For the long term, Kinder Morgan is relying on the U.S. to provide around 30% of the "increase in global natural gas production by 2030." This production growth is expected to be exported, mostly in the form of liquefied natural gas (LNG), to developing economies that will make up the bulk of natural gas consumption growth between now and 2030. For example, Kinder Morgan estimates that "Over 80% of global population lives in developing economies, where more than 90% of expected population growth to 2030 occurs." 

To get there, Kinder Morgan has built and plans on adding to a network of pipelines that connect to key U.S. shale basins that are mainly centered in and around Texas. These Texas sources will funnel gas to LNG export terminals along the Gulf Coast that cool and condense the gas to 1/600th of its natural volume for transportation to developing countries. 

Bold but calculated

Kinder Morgan's bet on the Gulf Coast is no accident. The company knows that domestic supply is extremely competitive as residential and industrial customers benefit from low commodity prices. However, it expects 83% of the forecasted 28 billion cubic feet per day (bcfd) in growth until 2030 to be from the Gulf Coast, 15.2 bcfd of which it thinks will come from LNG exports. 

This LNG bet, paired with Kinder Morgan's high cash flow core business, makes the company an interesting long-term play. Unlike pure-play LNG stocks that are responsible for the construction of the LNG terminals themselves and the compliance headache that comes with negotiating contracts with buyers overseas, Kinder Morgan is mostly concerned with connecting the source of the gas to the coastline. However, the company does have its Elba Liquefaction terminal in Georgia, but even that is supported by long-term contracts with Shell. With an annual output of 2.5 million tonnes of LNG per year, the Elba project is expected to have all 10 units completed by summer 2020. Kinder Morgan's position as a contract-supported infrastructure player in the LNG space makes the company a safer way to play a bet on the rise of energy consumption and transition from coal to natural gas in developing countries.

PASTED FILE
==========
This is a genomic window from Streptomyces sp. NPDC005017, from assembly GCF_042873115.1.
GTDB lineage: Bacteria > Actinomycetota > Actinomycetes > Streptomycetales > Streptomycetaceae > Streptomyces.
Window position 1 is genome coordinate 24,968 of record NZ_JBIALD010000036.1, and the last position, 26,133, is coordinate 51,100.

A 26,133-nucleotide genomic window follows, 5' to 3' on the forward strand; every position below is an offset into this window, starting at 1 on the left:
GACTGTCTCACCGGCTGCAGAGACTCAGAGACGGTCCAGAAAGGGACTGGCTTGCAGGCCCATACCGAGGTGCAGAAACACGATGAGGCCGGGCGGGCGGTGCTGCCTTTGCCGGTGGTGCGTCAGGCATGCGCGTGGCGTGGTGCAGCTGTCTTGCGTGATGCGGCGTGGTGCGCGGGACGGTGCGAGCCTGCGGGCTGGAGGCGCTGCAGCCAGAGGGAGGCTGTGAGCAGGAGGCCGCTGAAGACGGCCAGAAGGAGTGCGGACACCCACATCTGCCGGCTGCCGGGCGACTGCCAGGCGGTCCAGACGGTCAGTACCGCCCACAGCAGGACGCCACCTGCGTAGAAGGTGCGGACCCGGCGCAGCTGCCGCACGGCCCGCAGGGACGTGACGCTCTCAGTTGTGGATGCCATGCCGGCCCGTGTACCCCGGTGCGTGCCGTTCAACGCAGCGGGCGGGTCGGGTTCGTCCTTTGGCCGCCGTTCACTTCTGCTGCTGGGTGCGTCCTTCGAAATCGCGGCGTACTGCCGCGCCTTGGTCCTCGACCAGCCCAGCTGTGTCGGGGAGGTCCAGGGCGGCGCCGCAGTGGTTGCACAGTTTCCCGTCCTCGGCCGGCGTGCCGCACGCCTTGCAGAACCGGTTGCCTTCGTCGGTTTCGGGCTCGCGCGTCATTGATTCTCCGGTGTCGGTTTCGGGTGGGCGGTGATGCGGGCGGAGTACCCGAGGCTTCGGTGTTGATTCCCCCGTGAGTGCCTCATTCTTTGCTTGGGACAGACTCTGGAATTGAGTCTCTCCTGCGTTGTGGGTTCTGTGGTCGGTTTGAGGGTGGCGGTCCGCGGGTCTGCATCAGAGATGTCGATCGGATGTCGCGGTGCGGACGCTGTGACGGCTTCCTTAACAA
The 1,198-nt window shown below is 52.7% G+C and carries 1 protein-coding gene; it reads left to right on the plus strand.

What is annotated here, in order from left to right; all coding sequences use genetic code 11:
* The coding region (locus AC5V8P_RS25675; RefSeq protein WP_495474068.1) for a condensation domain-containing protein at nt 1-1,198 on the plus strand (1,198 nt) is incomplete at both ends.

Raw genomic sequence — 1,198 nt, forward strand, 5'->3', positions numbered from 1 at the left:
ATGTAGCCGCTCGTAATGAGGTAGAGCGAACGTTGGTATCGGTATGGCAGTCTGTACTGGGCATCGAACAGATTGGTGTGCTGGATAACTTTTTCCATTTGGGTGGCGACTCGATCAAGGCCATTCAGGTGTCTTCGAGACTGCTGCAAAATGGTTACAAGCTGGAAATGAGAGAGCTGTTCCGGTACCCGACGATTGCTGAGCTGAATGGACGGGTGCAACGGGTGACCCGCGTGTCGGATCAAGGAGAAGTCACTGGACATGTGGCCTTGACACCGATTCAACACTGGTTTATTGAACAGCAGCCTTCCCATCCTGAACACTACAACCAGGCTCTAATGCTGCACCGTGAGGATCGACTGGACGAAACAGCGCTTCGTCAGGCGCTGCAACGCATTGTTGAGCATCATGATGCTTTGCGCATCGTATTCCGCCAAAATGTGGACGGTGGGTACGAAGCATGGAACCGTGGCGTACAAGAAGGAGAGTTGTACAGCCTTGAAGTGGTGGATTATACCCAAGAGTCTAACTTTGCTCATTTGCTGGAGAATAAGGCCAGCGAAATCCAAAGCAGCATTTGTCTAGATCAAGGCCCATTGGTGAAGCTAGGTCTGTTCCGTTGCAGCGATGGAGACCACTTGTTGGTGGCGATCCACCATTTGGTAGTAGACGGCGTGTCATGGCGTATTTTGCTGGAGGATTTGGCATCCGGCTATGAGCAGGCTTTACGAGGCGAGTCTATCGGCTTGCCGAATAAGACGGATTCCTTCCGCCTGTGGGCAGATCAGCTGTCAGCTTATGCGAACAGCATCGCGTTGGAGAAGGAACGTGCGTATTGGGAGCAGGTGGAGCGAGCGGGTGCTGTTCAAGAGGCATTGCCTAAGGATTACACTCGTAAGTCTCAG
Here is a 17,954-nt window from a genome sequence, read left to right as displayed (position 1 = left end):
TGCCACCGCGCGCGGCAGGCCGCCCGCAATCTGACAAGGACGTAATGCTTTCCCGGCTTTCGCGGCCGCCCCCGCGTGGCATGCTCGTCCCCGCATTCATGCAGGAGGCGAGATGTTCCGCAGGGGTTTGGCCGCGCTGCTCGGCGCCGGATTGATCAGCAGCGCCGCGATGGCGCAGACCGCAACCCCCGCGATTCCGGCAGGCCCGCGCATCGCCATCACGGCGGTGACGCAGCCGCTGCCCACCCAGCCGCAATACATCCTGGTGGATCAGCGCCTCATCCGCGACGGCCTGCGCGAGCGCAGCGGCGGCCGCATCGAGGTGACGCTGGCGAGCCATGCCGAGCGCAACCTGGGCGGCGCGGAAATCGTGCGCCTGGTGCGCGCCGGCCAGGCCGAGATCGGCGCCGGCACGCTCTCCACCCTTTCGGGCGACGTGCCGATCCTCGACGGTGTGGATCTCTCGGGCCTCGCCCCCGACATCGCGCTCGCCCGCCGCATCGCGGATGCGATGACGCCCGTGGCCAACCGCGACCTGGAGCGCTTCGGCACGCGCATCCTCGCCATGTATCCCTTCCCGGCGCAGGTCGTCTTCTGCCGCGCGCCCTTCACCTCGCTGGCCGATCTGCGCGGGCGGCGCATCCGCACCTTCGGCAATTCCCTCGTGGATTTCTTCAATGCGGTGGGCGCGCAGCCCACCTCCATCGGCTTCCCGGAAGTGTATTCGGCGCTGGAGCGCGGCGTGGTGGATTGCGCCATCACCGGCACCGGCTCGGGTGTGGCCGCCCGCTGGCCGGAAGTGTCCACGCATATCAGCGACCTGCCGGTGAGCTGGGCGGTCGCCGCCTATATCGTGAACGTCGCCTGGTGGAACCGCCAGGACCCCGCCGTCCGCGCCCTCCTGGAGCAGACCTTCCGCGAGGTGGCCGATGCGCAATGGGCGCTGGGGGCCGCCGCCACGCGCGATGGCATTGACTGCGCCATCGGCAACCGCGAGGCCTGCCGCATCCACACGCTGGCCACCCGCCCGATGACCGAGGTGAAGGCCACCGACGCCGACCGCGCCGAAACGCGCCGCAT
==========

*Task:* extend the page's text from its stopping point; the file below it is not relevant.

Understanding the risks

However, Kinder Morgan's bold plan is not without a fair share of risks. The LNG game is a competitive playing field full of companies operating or holding shares in U.S. and Australian plays as well as the dominate state-owned Qatargas, the world's largest LNG company. A big disadvantage for U.S. LNG ventures is that Qatargas already constructed all of its existing LNG infrastructure between 1997 and 2010, positioning it as a more reliable source of LNG than U.S. projects that are largely planned and proposed. Aside from Qatargas, there are several other megaprojects in Mozambique, Russia, Indonesia, Malaysia, Nigeria, and other countries, as well as several floating LNG (FLNG) production platforms which are relevant for smaller-scale developments.

Kinder Morgan continues to operate a solid core business that provides the foundation for it to grow over the next 10 years. However, Kinder Morgan's long-term growth is dependent on the rise of U.S. LNG export volumes and the increasing use of natural gas in the energy mix of developing countries.